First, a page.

Barbara Schwartz, born in Philadelphia in 1948, has lived and worked in New York City since the 1970s. She is a graduate of Girls High School, Philadelphia. Schwartz received her B.FA. from Carnegie-Mellon University, Pittsburgh, Pennsylvania, in 1970, and also studied at the Cit” des Arts in Paris, France. Her work is represented in many private collections and in such public collections as Albright-Knox Museum, Buffalo, New York; Cincinnati Art Museum, Cincinnati, Ohio; Guggenheim Museum, New York; Museum of Contemporary Art, Chicago; Neuberger Museum, Purchase, New York; and Utah Museum of Fine Arts, Salt Lake City. Among her commissioned work is Marina Square Dispersions, at Marina Square in Singapore.
Selected Individual Exhibitions
1979 Willard Gallery, New York, NY
1980 Dart Gallery, Chicago, IL Hewlett Gallery, Carnegie-Mellon University, Pittsburgh, PA
1981 Willard Gallery, New York, NY
1982 Linda Farris Gallery, Seattle, WA
1983 Hirschl & Adler Modern, New York, NY
1984 Dart Gallery, Chicago, IL
1987 Hirschl & Adler Modern, New York, NY David Heath Gallery, Atlanta, GA Gloria Luria Gallery, Miami, FL
Selected Group Exhibitions
1975 Whitney Biennial Exhibition of Contemporary Art, New York, NY
1977 Collection in Progress, Moore College of Art, Philadelphia, PA
1978 Constructions, Organization of Independent Artists, New York, NY
1979 Whitney Biennial Exhibition of Contemporary Art, New York, NY
Ten Artists/Artists Space, Neuberger Museum, Purchase, NY
1980 With Paper, About Paper, Albright Knox Gallery, Buffalo, NY
Delahunty Gallery, Dallas, TX
Painting and Sculpture Today 1980, Indianapolis Museum of Art, Indianapolis, IN
Three Dimensional Paintings, Museum of Contemporary Art, Chicago, IL
1981 Between Painting and Sculpture, Pam Adler Gallery, New York, NY
Jumping Off the Wall: 3-D Painting, Tyler School of Art, Temple of Independent Artists, New York, NY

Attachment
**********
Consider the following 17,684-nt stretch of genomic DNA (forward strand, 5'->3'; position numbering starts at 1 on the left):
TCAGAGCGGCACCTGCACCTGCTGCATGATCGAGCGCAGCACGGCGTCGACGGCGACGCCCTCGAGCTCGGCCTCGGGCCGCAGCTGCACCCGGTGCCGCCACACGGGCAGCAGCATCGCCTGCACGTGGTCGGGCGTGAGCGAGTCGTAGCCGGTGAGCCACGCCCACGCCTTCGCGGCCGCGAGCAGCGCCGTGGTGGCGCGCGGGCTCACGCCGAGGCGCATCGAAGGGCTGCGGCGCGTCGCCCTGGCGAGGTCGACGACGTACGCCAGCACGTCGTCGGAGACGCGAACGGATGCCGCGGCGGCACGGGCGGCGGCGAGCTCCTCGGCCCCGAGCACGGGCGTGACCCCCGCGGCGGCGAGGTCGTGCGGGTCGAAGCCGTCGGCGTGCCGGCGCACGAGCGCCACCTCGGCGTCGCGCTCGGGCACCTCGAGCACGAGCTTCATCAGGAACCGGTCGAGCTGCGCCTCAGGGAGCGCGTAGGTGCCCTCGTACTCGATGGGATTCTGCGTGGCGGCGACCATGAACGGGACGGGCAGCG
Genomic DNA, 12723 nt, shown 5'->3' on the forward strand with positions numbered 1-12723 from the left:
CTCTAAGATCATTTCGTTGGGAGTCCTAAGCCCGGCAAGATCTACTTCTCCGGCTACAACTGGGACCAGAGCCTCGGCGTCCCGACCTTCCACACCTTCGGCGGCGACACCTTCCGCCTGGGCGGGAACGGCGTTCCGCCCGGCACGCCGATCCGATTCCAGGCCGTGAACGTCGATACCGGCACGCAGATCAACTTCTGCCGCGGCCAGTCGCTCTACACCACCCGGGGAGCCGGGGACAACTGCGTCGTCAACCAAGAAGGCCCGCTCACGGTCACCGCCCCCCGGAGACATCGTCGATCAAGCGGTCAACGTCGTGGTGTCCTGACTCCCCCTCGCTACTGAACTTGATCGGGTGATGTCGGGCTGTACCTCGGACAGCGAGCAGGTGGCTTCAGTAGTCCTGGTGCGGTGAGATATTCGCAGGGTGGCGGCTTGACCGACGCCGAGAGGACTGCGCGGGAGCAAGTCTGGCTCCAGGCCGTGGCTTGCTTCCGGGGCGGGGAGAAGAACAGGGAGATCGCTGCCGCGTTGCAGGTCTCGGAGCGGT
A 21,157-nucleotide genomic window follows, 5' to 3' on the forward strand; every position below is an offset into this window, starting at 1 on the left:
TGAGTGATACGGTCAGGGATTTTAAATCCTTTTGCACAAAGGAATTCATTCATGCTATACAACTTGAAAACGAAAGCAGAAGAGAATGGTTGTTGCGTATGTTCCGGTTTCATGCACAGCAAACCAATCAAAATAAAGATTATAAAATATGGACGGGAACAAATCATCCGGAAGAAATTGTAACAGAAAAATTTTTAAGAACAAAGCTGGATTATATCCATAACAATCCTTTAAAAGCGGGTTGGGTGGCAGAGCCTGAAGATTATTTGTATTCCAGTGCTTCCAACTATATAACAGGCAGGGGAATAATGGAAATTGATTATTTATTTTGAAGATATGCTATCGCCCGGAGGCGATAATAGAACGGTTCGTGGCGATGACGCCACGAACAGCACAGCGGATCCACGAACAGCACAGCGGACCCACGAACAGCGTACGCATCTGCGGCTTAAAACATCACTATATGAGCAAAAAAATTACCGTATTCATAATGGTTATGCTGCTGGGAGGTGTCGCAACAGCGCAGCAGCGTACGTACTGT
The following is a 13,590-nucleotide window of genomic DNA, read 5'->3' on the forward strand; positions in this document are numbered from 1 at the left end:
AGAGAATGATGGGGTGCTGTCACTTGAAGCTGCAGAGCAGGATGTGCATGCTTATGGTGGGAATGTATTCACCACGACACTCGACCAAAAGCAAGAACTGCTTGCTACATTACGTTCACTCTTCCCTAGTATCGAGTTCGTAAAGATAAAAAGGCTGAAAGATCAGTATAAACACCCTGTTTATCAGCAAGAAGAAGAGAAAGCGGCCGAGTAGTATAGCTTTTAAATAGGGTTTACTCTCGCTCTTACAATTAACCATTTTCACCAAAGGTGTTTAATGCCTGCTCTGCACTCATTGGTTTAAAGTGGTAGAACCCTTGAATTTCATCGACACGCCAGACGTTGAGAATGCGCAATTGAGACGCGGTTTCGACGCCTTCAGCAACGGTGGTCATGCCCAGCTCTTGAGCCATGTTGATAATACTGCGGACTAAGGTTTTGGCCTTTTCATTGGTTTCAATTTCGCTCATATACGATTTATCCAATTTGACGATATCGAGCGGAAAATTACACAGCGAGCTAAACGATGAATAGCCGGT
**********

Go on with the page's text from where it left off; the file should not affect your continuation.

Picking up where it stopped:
1982 Energie New York, ELAC Centre d’Echanges, Lyon, France
1983 Artist/Critic, White Columns, New York, NY
1984 American Women Artists, Part II, Sidney Janis Gallery, New York, NY
Banner, Bolts and Bags: Work from the Fabric Workshop, CIGNA Corporation, Philadelphia, PA
1985 Recent Acquisitions, The Solomon Guggenheim Museum, New York, NY
Adornments, Bernice Steinbaum Gallery, New York, NY
1986 Group Show, Lisbeth Lipps Gallery, Amsterdam, Holland
Fifty Year Anniversary, Part II, Willard Gallery, New York, NY
1987 Alternative Supports: Contemporary Sculpture on the Wall, Bell Art Gallery, Brown University, Providence, RI
Group Show, Lisbeth Lipps Gallery, Amsterdam, Holland
The Morris Gallery displays the work of outstanding contemporary artists with a connection to Philadelphia, determined by birth, schooling, or residence. The exhibitions are chosen by a committee composed of area artists, museum personnel, and collectors, and the curatorial staff of the Pennsylvania Academy of the Fine Arts. Currently serving on the Morris Gallery Exhibition Committee are: Moe Brooker, Paolo Colombo, Bill Freeland, Faith Ginsburg, Carrie Rickey, Eileen Rosenau, Judith Tannenbaum; Academy staff Judith Stein, Morris Gallery Coordinator, Frank H. Goodyear,Jr. and Linda Bantel.